15 things you should know about the health insurance marketplace
Even with all the talk from Capitol Hill to Main Street about Obamacare, many people don’t know what they have to do to comply with the law’s requirement that almost everyone have insurance beginning in 2014.
For those who are uninsured, the key to satisfying that requirement could be the new online health insurance marketplaces, which are set to open October 1 for shopping. Policies will go into effect January 1. Seven million Americans are expected to find coverage there.
Here is a quick guide to what you need to know about them:
The insurance marketplaces are open to nearly everyone, but If you have insurance through work, Medicare or Medicaid, it’s likely you won’t need to shop for coverage there. They are really for people who are uninsured or folks who buy individual policies now.
Many people will qualify for subsidies to make coverage more affordable there. These subsidies—tax credits to help pay your premiums—will be available to people with incomes up to 400 percent of the federal poverty level. That’s about $46,000 for one person or $94,000 for a family of four. And there are cost-sharing subsidies to reduce deductibles and copayments, depending on your income.
Immigrants who are in this country illegally are barred from buying on the exchanges.
You can enroll until March 31, 2014, though you’ll generally need to sign up by December 15 of this year, to be covered as of January 1. You can find your state’s marketplace here.
Through the marketplace, you can compare health plans in your area. The prices are based on where you live, your family size, the type of plan you select, your age and whether you smoke. All the plans have to comply with the Affordable Care Act’s requirement to have a basic benefits package, but the amount you have to pay in premiums, co-pays and deductibles will vary among plans.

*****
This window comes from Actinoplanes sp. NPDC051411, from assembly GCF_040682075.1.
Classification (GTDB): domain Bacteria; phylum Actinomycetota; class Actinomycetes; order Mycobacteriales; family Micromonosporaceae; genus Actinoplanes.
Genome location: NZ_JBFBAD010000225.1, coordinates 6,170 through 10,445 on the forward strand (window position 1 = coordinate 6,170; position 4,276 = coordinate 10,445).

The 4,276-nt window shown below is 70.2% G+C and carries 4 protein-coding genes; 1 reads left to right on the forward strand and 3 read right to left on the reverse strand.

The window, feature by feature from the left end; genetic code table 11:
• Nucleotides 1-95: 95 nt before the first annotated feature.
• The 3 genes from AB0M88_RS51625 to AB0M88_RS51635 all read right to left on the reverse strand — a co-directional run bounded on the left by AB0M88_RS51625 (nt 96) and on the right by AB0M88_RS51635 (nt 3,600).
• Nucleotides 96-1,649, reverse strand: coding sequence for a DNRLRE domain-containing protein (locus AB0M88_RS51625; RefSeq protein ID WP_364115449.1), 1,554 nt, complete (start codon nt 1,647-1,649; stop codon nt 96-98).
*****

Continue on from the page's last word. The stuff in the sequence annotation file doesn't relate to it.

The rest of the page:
When you apply for coverage on the exchange, you will find out if you’re eligible for subsidies to help pay for premiums. Or, if you have a low income, you can also learn if you are eligible for Medicaid coverage.
Your income—not your assets, such as your house, stocks or retirement accounts—will count toward determining whether you can get tax credits. When you buy your plan, you estimate your income for next year, and your tax credit is based on that estimate. The next year, your tax returns will be checked by the IRS and compared against your estimate.
If you qualify for a tax credit to pay your premiums, you can choose to either have the credit sent directly to the insurer or pay the whole premium up front and claim the credit on your taxes. If you qualify for cost-sharing subsidies, that subsidy will be sent directly to the insurer, and you won’t have to pay as much out of pocket.
If your income increases during the year, notify the exchange promptly so that you can avoid having to pay back the credits. On the other hand, if your income goes down, you could be eligible for a bigger subsidy. Either way it’s important to notify the exchange if your income changes.
Each plan covers 10 “essential health benefits,” which include prescription drugs, emergency and hospital care, doctor visits, maternity and mental health services, rehabilitation and lab services, among others. In addition, recommended preventive services, such as mammograms, must be covered without any out-of-pocket costs to you.
You won’t have to pay more for insurance if you have a medical condition and that condition will be covered when your policy begins. But older people can be charged more than younger people and smokers could face a surcharge.
The prices for the marketplace plans are likely to be similar to those sold privately. If your broker offers you a plan that is also available on the exchange, you may be eligible for subsidies.
Your insurer generally can’t drop you, as long as you keep up with your insurance premiums and don’t lie on your application. Generally, people will be able to enroll in or change plans once a year during the annual open enrollment period. This first year, open enrollment on the exchanges will run for six months, from October 1 through March of next year. But in subsequent years the time period will be shorter, running from October 15 to December 7.
There are certain circumstances when you would be able to change plans or add or drop someone from coverage outside the regular annual enrollment period. This could happen if you lose your job, for example, or get married, divorced or have a child.
The number of plans that you can choose from is likely to vary widely. In some states, only a couple of insurers have announced plans to offer policies though the marketplace, while in others there may be a dozen or more. Even within a state, there will be differences in the number of plans available in different areas. You can expect that insurers will offer a variety of types of plans, including familiar models like PPOs and HMOs.
From Kaiser Health News